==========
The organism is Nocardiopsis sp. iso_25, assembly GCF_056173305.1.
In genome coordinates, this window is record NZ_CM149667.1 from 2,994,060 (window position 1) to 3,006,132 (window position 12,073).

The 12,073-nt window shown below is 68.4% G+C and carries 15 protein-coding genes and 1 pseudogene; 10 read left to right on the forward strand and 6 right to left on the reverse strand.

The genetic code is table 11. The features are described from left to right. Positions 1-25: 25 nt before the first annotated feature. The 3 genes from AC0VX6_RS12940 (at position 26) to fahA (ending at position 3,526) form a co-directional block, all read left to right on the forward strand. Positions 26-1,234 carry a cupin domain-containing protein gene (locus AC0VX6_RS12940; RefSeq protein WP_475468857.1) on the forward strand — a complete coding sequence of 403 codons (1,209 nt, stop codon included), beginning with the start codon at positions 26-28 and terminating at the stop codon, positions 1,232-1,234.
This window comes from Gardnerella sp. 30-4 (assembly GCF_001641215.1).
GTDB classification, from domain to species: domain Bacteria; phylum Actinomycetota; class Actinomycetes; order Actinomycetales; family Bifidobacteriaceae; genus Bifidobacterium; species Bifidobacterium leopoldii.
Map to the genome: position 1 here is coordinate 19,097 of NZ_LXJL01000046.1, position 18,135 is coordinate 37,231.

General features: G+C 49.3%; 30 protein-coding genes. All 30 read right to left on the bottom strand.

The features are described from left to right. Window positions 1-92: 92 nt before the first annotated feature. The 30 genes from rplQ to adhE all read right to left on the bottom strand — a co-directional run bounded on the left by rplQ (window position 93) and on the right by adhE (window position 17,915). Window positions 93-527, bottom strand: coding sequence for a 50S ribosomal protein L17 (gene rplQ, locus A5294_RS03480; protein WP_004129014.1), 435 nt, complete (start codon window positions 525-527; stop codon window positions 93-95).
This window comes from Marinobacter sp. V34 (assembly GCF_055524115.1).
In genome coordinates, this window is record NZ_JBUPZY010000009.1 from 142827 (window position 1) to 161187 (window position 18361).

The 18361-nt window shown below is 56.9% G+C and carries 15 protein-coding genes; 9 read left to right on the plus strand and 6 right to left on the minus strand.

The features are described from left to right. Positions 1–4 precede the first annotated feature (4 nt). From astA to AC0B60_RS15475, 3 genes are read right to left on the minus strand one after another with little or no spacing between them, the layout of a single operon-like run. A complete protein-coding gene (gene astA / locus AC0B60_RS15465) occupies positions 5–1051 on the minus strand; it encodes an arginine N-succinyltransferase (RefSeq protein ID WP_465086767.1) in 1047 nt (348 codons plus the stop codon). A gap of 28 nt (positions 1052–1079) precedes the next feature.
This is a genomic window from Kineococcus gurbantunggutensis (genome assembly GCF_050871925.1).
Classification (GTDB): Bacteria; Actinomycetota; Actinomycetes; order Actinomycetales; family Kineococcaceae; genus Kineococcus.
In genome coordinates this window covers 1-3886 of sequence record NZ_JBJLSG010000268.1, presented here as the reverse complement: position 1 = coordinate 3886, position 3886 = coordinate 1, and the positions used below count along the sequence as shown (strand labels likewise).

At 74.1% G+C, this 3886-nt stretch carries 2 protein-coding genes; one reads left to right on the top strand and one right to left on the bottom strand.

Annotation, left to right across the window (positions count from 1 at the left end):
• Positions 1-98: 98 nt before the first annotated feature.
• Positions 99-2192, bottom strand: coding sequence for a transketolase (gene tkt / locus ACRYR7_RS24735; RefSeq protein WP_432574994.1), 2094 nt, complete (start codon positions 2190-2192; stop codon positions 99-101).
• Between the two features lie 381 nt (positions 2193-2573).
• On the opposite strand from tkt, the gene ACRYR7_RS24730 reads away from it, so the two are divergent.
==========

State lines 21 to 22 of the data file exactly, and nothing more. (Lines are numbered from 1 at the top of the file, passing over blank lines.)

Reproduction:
• Between the two features lie 381 nt (positions 2193-2573).
• On the opposite strand from tkt, the gene ACRYR7_RS24730 reads away from it, so the two are divergent.